Report’s author claims movement has reached a critical mass with nearly twice as many papers freely accessible as previously thought
Open access publishing is growing far faster than previously thought, according to a new report prepared for the European commission. Half of all research papers published in 2011 are now freely available online, it is claimed – nearly twice as high as previous estimates.
The research was carried out by Science-Metrix, a Canadian research evaluation firm, as part of a wider study on open access for the commission’s Directorate-General for Research and Innovation.
‘We basically took a sample of 320,000 papers from various databases and developed “harvester” software to look for the availability of articles,’ says Science-Metrix CEO Éric Archambault. ‘If it was able to download a paper it would classify it as a free article.’
The software searched papers across different disciplines, published between 2001 and 2011 in Europe, Brazil, Canada, Japan and the US. The sample included material from online databases, such as Scopus and PubMed, as well as the websites of publishers, institutions and researchers. Over 40% of peer-reviewed articles published worldwide over the whole 10-year period could be downloaded for free, and for 2011 alone this figure rose to around 50%.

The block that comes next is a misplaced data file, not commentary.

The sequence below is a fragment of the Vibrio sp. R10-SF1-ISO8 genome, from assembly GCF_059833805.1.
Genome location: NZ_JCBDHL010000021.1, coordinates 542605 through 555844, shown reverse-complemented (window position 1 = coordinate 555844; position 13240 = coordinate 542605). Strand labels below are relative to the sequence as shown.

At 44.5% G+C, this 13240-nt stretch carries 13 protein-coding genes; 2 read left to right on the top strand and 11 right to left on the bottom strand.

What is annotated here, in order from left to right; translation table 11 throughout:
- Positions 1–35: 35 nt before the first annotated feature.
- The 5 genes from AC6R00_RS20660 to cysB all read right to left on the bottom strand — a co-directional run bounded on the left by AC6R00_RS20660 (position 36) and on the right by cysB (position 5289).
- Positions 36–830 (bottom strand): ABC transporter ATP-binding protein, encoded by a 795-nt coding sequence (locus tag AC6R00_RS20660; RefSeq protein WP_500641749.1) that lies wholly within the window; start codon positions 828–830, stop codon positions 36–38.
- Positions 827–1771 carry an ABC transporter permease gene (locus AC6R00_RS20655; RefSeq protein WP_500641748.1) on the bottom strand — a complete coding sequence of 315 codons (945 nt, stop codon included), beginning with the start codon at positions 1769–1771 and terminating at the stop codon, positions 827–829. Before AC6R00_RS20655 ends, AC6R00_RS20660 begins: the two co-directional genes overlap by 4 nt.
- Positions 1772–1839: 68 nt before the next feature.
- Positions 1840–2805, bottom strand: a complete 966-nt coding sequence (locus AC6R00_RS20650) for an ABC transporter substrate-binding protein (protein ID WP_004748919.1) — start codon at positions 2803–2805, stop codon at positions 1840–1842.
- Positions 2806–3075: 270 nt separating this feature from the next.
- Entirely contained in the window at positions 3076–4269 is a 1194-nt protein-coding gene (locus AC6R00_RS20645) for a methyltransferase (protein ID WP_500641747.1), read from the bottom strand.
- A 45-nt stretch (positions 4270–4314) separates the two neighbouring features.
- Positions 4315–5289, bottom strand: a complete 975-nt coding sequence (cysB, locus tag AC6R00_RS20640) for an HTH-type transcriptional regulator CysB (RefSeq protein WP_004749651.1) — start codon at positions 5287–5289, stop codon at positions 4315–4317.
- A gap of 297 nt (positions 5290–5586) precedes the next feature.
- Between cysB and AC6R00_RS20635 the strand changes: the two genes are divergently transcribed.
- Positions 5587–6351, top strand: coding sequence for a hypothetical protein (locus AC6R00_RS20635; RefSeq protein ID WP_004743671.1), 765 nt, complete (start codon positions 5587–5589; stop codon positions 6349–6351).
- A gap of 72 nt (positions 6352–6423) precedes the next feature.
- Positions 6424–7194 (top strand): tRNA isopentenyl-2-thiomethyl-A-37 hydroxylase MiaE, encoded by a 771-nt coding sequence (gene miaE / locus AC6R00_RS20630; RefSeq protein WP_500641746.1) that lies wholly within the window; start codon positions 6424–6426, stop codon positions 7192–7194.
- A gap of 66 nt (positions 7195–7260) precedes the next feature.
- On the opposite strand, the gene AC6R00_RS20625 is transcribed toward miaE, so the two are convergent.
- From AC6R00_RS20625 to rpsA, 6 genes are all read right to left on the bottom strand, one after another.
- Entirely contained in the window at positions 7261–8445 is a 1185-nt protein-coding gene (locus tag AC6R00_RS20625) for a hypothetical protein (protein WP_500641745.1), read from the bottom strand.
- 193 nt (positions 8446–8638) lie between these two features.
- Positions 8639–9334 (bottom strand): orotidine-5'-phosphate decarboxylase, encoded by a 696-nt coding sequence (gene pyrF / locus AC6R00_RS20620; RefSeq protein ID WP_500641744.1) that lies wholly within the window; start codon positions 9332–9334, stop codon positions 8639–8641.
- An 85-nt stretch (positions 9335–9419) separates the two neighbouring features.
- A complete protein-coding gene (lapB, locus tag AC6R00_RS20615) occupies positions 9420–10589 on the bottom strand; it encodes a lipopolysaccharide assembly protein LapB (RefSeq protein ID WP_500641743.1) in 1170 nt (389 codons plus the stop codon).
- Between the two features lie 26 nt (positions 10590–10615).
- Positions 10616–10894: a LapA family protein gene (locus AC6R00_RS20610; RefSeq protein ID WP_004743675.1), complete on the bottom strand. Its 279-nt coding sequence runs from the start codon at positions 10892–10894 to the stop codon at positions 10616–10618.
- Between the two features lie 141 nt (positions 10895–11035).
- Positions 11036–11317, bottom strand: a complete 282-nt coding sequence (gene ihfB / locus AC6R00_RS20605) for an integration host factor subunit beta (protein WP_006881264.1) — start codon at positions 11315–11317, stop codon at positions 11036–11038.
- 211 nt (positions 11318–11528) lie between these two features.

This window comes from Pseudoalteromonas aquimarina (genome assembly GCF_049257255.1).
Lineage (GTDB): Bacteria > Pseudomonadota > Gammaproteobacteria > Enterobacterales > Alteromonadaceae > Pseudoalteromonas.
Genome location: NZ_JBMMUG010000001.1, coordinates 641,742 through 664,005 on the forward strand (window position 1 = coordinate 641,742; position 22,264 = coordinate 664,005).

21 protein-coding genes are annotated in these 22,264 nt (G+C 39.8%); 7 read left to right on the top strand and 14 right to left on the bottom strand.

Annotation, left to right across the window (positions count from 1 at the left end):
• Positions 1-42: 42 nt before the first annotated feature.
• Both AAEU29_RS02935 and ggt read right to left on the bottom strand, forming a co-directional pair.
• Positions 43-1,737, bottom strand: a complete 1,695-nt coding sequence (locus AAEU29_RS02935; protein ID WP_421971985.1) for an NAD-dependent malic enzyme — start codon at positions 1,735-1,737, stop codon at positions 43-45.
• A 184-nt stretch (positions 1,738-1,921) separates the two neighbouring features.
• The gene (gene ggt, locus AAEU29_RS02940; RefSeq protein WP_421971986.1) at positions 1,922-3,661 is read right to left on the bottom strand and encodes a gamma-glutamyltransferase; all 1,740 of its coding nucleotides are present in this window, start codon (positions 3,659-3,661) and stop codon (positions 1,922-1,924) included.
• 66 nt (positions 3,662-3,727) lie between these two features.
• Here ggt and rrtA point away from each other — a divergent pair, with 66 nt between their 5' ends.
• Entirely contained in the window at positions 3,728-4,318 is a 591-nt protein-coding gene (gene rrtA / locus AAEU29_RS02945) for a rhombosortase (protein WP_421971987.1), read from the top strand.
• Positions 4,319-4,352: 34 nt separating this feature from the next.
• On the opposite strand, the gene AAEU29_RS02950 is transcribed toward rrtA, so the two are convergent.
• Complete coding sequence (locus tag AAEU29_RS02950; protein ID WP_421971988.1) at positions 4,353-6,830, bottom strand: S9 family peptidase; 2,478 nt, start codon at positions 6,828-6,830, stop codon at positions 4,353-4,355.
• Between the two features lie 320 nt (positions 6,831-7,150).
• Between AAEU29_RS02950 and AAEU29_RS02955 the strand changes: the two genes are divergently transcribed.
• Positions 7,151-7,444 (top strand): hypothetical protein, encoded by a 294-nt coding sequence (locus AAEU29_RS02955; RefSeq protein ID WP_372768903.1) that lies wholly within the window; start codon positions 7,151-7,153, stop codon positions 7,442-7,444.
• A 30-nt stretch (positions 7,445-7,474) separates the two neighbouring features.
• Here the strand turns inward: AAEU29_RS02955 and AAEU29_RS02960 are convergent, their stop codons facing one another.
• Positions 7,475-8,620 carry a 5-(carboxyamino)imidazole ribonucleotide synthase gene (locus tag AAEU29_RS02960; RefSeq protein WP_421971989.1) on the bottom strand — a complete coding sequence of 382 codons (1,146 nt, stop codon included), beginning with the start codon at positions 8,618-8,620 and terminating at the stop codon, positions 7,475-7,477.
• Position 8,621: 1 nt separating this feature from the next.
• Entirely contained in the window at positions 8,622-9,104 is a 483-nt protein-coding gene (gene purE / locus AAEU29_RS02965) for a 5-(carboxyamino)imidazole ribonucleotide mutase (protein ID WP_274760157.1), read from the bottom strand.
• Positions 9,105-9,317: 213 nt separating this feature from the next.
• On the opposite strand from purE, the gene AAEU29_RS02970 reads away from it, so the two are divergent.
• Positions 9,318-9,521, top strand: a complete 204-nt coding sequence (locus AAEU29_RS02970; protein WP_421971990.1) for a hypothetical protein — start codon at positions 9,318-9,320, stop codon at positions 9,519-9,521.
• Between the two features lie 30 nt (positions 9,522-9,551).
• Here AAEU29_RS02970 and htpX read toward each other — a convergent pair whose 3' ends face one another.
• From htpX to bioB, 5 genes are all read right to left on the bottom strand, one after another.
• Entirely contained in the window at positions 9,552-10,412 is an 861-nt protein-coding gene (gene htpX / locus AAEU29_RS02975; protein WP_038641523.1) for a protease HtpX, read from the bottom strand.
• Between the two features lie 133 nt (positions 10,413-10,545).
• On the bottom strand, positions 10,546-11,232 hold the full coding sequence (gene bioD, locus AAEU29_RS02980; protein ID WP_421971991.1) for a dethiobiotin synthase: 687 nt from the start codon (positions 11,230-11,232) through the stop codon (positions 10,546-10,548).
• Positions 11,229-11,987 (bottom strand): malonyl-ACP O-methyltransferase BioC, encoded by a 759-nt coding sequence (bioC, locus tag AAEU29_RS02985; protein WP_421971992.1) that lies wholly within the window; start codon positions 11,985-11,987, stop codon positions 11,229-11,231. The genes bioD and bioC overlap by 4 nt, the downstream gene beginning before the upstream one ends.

The report’s estimates are significantly higher than those generated by similar studies, most of which put the proportion of published papers that are open access in the region of 20–30%.
Archambault says the difference in estimates could be a result of how open access is defined. Science-Metrix counted any articles that were freely accessible online as open access, so their results also take into account papers uploaded onto websites by universities and individuals. Previous studies have focused solely on papers available from open access journals or repositories.
‘I’m delighted to see the increase in the number of open access articles,’ says Peter Murray-Rust, a chemist and keen advocate of open access at Cambridge University, UK. But he adds the murky definition of ‘open access’ can distort the results of studies like this. ‘Some journals do not label their articles so it is impossible to tell whether they’re open or not,’ he says. ‘Simply being on the web is not a guideline.’
Archambault acknowledges that the Science-Metrix study doesn’t recognise copyright breaches, or distinguish between different kinds of open access. But he says it is in line with other factors that suggest research is becoming more available. ‘The open access movement has reached a kind of critical mass,’ he says. ‘It’s only going to accelerate. There are a lot of people behind it: governments, academia, even publishers to an extent. It’s here, and it’s here to stay.’